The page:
SAA ‘loses’ Ironman athlete’s bike

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Copy of ca p13 Carlos Catuogno done SUPPLIED Argentine athlete Carlos Catuogno with his custom made Cerv�lo triathlon bicycle, which went missing on a flight from Sao Paulo to Joburg.

Cape Town - An Argentine tri-athlete has slammed SAA for ruining his experience of Iron Man South Africa and upsetting his season’s training schedule after a case with more than R100 000 worth of sports equipment (including a custom Cervélo triathlon bicycle) went missing on a flight from Sao Paulo to Joburg.

The airline’s eventual offer to compensate him for a little over a tenth of the estimated value of his gear has infuriated Carlos Catuogno.

Catuogno, 40, is a tri-athlete from San Luis, Argentina, who competes regularly in races around South America. After his first “nightmarish” trip, he’s levelled threats of legal action against the airline and has called on other athletes to boycott SAA.

In e-mail correspondence with the Cape Argus from his home in San Luis, Catuogno spoke of his frustration: “Today I cannot plan any future competition because I don’t have the equipment and it will take me a long time to purchase it again. So clearly they are damaging my current sports performance.”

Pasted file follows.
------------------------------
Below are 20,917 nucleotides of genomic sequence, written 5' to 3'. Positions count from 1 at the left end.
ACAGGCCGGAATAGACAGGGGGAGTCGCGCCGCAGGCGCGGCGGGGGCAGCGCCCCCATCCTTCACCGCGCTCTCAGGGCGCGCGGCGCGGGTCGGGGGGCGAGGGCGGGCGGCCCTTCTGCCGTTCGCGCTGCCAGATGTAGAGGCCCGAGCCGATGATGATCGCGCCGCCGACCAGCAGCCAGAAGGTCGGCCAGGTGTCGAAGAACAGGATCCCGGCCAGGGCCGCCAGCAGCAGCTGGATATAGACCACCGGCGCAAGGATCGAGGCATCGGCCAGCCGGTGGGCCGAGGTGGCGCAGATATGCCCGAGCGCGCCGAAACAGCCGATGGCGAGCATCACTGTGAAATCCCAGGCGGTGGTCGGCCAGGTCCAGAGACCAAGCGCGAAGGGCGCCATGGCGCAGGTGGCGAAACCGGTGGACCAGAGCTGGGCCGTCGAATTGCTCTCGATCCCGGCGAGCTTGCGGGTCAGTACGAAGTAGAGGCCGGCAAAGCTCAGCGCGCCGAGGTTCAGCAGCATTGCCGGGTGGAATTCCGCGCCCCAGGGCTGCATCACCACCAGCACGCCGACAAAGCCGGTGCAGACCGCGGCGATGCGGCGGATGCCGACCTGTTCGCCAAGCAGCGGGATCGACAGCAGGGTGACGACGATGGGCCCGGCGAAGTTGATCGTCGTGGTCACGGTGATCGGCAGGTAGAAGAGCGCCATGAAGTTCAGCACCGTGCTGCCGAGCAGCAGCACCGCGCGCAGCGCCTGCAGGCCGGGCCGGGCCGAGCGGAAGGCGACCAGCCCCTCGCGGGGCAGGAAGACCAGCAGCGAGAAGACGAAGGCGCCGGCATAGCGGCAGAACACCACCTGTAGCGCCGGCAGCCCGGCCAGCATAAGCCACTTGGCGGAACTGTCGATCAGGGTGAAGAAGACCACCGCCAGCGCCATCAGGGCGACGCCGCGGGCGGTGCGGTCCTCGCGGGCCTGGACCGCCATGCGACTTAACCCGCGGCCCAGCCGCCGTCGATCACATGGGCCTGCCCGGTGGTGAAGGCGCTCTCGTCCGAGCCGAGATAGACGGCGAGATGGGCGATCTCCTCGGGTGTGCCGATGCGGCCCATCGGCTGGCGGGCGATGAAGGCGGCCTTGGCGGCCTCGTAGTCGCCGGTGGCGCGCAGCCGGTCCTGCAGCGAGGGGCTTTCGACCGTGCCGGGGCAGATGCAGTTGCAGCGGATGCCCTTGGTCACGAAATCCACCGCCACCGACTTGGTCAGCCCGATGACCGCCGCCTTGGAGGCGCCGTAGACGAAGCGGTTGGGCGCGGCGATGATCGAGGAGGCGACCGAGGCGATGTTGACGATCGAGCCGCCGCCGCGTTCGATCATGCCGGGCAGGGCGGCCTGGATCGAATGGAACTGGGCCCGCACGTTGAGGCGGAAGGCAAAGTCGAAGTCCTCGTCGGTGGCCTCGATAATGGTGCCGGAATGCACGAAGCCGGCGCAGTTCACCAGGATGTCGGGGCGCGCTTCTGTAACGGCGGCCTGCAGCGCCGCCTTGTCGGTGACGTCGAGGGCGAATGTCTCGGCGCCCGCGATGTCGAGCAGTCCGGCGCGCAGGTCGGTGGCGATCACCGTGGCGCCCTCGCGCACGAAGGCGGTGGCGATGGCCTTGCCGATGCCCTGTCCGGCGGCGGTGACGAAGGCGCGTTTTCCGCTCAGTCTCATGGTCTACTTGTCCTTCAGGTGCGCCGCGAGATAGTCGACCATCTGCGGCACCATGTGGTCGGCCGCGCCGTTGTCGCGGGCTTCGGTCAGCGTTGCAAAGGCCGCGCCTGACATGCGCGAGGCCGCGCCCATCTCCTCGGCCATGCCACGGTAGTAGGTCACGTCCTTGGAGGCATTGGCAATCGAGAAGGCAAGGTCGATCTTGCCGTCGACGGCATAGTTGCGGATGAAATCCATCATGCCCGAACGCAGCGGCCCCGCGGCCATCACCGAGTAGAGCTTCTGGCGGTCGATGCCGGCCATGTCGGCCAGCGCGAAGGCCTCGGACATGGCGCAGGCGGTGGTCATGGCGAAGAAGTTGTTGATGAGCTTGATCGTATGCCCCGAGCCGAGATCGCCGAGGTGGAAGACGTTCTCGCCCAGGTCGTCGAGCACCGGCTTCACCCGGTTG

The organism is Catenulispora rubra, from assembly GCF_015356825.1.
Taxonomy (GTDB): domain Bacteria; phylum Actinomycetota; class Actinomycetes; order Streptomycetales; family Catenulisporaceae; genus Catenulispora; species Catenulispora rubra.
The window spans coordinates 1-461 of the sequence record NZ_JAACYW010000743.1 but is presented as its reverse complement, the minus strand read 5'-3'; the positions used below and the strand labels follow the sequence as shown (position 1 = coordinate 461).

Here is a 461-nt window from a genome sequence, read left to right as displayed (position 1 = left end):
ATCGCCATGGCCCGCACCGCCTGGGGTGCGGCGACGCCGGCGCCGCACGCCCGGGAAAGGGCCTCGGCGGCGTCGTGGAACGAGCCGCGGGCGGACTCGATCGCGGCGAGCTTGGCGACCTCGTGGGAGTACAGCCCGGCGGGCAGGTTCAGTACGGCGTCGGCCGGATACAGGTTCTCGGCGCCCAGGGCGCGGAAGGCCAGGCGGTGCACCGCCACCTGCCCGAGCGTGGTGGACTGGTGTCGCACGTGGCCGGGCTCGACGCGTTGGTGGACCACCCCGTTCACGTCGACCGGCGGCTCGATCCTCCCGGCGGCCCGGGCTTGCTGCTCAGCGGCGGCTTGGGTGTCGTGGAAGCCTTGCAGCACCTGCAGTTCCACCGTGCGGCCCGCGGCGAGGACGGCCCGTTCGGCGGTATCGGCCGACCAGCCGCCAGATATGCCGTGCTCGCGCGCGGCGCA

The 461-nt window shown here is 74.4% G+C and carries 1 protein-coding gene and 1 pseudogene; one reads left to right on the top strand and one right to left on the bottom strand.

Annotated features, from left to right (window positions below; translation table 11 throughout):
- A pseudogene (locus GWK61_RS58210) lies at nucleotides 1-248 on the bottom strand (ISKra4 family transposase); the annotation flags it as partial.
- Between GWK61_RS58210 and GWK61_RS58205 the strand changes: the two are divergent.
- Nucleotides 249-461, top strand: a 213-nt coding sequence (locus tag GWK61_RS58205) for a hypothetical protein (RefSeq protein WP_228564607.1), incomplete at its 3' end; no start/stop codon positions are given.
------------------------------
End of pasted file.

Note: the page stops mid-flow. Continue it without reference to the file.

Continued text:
After hearing positive reviews about the international Ironman triathlon series’ South African leg, which takes place in Port Elizabeth annually, Catuogno decided to train towards the competition, his first outside of South America.

“The time to prepare for an Ironman takes more than a year and the most demanding stage is the cycling part because it is the longest of the competition,” he explained.

“The results are directly influenced by (one’s mental state). I spent the day before the competition completely stressed, sleepless and doing (inquiries about my bicycle)… I have flown to other sports events with my bike and I never had any problem. This was my first time with South African Airlines and the experience was dreadful.”

With the help of a good Samaritan, a South African athlete who lent him a bicycle and running shoes, Catuogno completed the race regardless. But he feels his performance was sub-par. Further, his week-long South African holiday planned for after the event was ruined by constant trips to and from Port Elizabeth airport, police stations and phone calls to authorities.

After weeks of inquiries, while still in South Africa and after returning home, Catuogno got a response from SAA a little over a week ago.

Iain Worley, a customer care executive, told him the Montreal Convention stipulated a “maximum liability” of an air carrier for losses incurred. This limit is set at $1 770 (about R18 000). Follow-up queries by the Cape Argus to SAA went unanswered.

Catuogno has refused to accept the offer of compensation. “I do not understand how it is possible to lose a bike case which weighs 30kg and the fact that nobody knows what happened.” - Cape Argus

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